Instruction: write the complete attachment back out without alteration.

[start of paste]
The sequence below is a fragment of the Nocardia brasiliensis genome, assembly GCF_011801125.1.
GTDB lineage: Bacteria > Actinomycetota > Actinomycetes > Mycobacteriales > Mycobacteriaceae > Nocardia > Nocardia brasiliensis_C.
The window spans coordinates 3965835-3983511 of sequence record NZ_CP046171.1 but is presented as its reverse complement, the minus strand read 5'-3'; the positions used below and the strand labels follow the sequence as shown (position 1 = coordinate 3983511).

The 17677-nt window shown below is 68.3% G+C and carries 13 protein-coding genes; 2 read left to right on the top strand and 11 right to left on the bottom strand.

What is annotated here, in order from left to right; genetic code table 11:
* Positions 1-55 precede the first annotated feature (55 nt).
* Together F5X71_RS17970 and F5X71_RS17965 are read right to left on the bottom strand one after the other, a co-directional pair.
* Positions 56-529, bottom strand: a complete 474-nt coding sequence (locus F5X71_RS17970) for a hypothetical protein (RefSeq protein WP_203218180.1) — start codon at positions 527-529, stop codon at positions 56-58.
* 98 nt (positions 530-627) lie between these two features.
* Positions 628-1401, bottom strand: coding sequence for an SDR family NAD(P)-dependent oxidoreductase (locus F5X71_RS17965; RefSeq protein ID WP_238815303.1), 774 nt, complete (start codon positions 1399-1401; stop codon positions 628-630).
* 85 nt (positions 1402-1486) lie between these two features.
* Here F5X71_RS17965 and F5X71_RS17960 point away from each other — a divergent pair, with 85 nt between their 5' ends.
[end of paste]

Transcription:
The sequence below is a fragment of the Nocardia brasiliensis genome, assembly GCF_011801125.1.
GTDB lineage: Bacteria > Actinomycetota > Actinomycetes > Mycobacteriales > Mycobacteriaceae > Nocardia > Nocardia brasiliensis_C.
The window spans coordinates 3965835-3983511 of sequence record NZ_CP046171.1 but is presented as its reverse complement, the minus strand read 5'-3'; the positions used below and the strand labels follow the sequence as shown (position 1 = coordinate 3983511).

The 17677-nt window shown below is 68.3% G+C and carries 13 protein-coding genes; 2 read left to right on the top strand and 11 right to left on the bottom strand.

What is annotated here, in order from left to right; genetic code table 11:
* Positions 1-55 precede the first annotated feature (55 nt).
* Together F5X71_RS17970 and F5X71_RS17965 are read right to left on the bottom strand one after the other, a co-directional pair.
* Positions 56-529, bottom strand: a complete 474-nt coding sequence (locus F5X71_RS17970) for a hypothetical protein (RefSeq protein WP_203218180.1) — start codon at positions 527-529, stop codon at positions 56-58.
* 98 nt (positions 530-627) lie between these two features.
* Positions 628-1401, bottom strand: coding sequence for an SDR family NAD(P)-dependent oxidoreductase (locus F5X71_RS17965; RefSeq protein ID WP_238815303.1), 774 nt, complete (start codon positions 1399-1401; stop codon positions 628-630).
* 85 nt (positions 1402-1486) lie between these two features.
* Here F5X71_RS17965 and F5X71_RS17960 point away from each other — a divergent pair, with 85 nt between their 5' ends.